Types of tea
- The tea plantation
Tea growing countries
- History of tea
- Tea grades
The act of tasting is a far more complex mecanism than we might imagine. To taste something we need our five senses, to different degrees. When we taste a tea, several small events take place, each associated with a different sense.
During the tasting process our perception of the different sensations happens in three stages.
- The first contact with the tea is olfactory, through the nose: one begins by smelling the tea, deliberately or not, as soon as the cup is lifted towards the mouth. This type of olfaction, known as direct olfaction, provides only limited information about what we are about to drink. Indeed, when we inhale, only 10% of the molecules that have a smell reach our olfactory nervous cells. This percentage can be raised by a shorter, sharper intake of breath, which tea-tasting specialists refer to as "sniffing".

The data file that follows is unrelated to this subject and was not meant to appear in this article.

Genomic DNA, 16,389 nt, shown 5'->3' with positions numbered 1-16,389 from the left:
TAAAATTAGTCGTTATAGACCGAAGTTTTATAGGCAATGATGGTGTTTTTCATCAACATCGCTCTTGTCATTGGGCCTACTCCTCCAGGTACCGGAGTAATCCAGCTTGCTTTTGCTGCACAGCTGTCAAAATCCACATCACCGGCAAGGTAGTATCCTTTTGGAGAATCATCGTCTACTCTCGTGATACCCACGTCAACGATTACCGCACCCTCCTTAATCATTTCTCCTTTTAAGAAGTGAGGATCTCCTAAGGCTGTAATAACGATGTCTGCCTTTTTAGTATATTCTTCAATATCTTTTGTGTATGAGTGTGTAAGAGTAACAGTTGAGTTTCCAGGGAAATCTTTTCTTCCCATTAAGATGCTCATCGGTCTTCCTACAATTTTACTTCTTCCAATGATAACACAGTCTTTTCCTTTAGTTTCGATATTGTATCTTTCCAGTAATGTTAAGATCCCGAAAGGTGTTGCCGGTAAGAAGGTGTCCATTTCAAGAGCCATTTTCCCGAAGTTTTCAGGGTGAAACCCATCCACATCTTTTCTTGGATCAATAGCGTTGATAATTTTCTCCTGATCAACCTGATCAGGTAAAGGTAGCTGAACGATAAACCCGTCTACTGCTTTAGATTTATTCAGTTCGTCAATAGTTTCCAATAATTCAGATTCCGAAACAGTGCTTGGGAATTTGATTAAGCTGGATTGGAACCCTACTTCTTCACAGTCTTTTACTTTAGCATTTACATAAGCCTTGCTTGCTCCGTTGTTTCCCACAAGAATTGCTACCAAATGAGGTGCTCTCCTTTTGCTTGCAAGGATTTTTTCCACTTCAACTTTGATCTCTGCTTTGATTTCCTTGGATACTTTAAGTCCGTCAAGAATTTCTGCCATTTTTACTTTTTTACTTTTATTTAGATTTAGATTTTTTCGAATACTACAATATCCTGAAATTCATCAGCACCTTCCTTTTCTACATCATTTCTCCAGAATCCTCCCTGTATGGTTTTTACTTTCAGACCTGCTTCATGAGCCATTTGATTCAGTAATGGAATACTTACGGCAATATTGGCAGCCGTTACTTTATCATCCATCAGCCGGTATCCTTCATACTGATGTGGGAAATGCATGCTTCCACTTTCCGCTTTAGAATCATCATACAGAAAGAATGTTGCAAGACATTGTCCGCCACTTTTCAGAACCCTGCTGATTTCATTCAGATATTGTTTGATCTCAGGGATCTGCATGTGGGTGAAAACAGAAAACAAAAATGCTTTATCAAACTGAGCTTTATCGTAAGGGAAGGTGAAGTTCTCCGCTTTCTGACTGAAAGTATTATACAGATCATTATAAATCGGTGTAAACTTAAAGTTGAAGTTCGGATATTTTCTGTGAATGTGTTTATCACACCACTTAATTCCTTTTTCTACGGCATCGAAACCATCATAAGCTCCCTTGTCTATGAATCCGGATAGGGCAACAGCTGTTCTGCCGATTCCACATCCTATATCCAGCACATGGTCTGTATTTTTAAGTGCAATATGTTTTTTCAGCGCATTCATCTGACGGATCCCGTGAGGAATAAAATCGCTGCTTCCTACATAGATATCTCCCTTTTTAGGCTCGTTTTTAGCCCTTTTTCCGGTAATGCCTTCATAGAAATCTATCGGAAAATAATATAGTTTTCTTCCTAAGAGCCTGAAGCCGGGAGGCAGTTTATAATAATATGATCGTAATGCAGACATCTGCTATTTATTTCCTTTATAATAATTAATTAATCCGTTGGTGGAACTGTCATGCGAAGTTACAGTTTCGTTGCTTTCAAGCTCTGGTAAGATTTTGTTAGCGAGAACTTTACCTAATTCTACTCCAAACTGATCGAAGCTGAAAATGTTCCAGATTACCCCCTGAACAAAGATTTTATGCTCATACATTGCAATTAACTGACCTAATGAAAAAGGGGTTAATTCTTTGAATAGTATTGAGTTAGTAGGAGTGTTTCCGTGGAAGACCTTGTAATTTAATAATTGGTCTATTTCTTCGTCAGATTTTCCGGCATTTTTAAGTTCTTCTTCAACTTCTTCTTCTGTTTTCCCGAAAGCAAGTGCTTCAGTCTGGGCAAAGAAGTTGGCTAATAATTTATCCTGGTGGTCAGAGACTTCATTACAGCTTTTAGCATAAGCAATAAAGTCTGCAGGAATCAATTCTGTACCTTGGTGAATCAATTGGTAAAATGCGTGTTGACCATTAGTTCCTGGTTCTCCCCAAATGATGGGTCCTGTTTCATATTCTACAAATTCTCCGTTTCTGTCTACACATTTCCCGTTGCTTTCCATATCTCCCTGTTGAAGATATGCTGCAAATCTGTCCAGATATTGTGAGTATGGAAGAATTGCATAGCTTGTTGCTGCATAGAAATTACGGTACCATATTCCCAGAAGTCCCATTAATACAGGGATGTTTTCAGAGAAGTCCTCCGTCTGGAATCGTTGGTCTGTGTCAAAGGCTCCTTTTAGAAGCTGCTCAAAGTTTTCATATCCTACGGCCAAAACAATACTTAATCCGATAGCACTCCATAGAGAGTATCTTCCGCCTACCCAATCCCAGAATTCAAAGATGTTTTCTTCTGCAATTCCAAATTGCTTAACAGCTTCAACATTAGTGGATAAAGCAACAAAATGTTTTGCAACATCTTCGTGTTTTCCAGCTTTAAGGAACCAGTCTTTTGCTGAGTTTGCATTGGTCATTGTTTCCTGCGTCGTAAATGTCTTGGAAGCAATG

- The following stage takes place in the mouth, by taking a sip. Two senses are involved: taste and touch. As far as taste is concerned there are three possible flavours with tea: bitter, sour and sweet, each one being more or less discernible in different parts of the mouth. Our sense of touch is activated by contact with the mucous membrane and the teeth; it allows us to enjoy the texture and the temperature of the liqueur. It is at this moment that we can feel the astringency, the body and the smoothness of the tea. There has still been no perception of aroma though and from the point of view of taste, the information provided by this second step is still very limited.
- At the moment of swallowing retro-olfaction takes place, in other words an exhalation of air through the nose provokes a simultaneous inhalation of air through the mouth. This "draught of air" completely cleans out the sensitive area of our olfactory apparatus and we can then smell 100% of the aroma molecules. To understand the importance of this step, one only has to hold one's nose at the moment of swallowing: in this way retro-olfaction does not happen and perception will be limited to the three flavour sensations described above.
How to prepare tea
It is indeed through smell that we perceive the essence of what we "taste" and through smell that the aromatic complexity of a drink like tea is revealed.